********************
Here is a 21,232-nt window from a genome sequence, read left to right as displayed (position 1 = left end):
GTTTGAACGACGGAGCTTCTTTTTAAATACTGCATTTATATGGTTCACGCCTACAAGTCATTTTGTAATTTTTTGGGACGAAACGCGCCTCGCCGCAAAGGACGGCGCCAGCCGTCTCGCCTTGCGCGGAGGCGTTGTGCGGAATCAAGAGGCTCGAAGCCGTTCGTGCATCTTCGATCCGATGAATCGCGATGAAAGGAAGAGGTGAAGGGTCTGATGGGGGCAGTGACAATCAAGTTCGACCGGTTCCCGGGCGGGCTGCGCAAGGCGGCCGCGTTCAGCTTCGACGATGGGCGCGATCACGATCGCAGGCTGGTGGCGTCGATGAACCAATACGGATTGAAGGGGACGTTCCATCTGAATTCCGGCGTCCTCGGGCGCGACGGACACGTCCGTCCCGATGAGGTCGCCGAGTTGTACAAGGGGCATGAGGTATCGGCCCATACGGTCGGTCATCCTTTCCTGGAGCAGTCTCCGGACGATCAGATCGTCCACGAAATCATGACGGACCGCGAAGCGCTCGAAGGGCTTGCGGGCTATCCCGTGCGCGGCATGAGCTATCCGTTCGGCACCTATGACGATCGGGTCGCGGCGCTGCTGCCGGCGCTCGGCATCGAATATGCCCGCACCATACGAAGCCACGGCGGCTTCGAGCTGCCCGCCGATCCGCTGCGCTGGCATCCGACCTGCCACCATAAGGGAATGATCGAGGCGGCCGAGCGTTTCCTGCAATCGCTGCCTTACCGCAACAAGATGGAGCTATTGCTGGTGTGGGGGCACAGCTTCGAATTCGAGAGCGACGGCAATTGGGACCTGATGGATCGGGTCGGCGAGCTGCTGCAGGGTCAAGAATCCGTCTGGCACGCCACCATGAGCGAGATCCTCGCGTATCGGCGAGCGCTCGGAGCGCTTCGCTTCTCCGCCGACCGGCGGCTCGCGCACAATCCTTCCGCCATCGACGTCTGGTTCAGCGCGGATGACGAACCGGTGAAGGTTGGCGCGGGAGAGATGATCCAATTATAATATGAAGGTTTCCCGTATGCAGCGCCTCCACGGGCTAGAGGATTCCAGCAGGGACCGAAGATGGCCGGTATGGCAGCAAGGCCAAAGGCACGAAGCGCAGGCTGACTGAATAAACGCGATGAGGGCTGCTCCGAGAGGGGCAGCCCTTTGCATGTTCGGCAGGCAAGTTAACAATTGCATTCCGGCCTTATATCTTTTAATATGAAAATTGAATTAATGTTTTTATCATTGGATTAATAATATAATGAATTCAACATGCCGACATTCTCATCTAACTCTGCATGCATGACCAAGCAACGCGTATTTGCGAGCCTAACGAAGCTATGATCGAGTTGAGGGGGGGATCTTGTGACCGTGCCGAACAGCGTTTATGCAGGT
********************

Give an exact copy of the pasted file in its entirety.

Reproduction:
Here is a 21,232-nt window from a genome sequence, read left to right as displayed (position 1 = left end):
GTTTGAACGACGGAGCTTCTTTTTAAATACTGCATTTATATGGTTCACGCCTACAAGTCATTTTGTAATTTTTTGGGACGAAACGCGCCTCGCCGCAAAGGACGGCGCCAGCCGTCTCGCCTTGCGCGGAGGCGTTGTGCGGAATCAAGAGGCTCGAAGCCGTTCGTGCATCTTCGATCCGATGAATCGCGATGAAAGGAAGAGGTGAAGGGTCTGATGGGGGCAGTGACAATCAAGTTCGACCGGTTCCCGGGCGGGCTGCGCAAGGCGGCCGCGTTCAGCTTCGACGATGGGCGCGATCACGATCGCAGGCTGGTGGCGTCGATGAACCAATACGGATTGAAGGGGACGTTCCATCTGAATTCCGGCGTCCTCGGGCGCGACGGACACGTCCGTCCCGATGAGGTCGCCGAGTTGTACAAGGGGCATGAGGTATCGGCCCATACGGTCGGTCATCCTTTCCTGGAGCAGTCTCCGGACGATCAGATCGTCCACGAAATCATGACGGACCGCGAAGCGCTCGAAGGGCTTGCGGGCTATCCCGTGCGCGGCATGAGCTATCCGTTCGGCACCTATGACGATCGGGTCGCGGCGCTGCTGCCGGCGCTCGGCATCGAATATGCCCGCACCATACGAAGCCACGGCGGCTTCGAGCTGCCCGCCGATCCGCTGCGCTGGCATCCGACCTGCCACCATAAGGGAATGATCGAGGCGGCCGAGCGTTTCCTGCAATCGCTGCCTTACCGCAACAAGATGGAGCTATTGCTGGTGTGGGGGCACAGCTTCGAATTCGAGAGCGACGGCAATTGGGACCTGATGGATCGGGTCGGCGAGCTGCTGCAGGGTCAAGAATCCGTCTGGCACGCCACCATGAGCGAGATCCTCGCGTATCGGCGAGCGCTCGGAGCGCTTCGCTTCTCCGCCGACCGGCGGCTCGCGCACAATCCTTCCGCCATCGACGTCTGGTTCAGCGCGGATGACGAACCGGTGAAGGTTGGCGCGGGAGAGATGATCCAATTATAATATGAAGGTTTCCCGTATGCAGCGCCTCCACGGGCTAGAGGATTCCAGCAGGGACCGAAGATGGCCGGTATGGCAGCAAGGCCAAAGGCACGAAGCGCAGGCTGACTGAATAAACGCGATGAGGGCTGCTCCGAGAGGGGCAGCCCTTTGCATGTTCGGCAGGCAAGTTAACAATTGCATTCCGGCCTTATATCTTTTAATATGAAAATTGAATTAATGTTTTTATCATTGGATTAATAATATAATGAATTCAACATGCCGACATTCTCATCTAACTCTGCATGCATGACCAAGCAACGCGTATTTGCGAGCCTAACGAAGCTATGATCGAGTTGAGGGGGGGATCTTGTGACCGTGCCGAACAGCGTTTATGCAGGT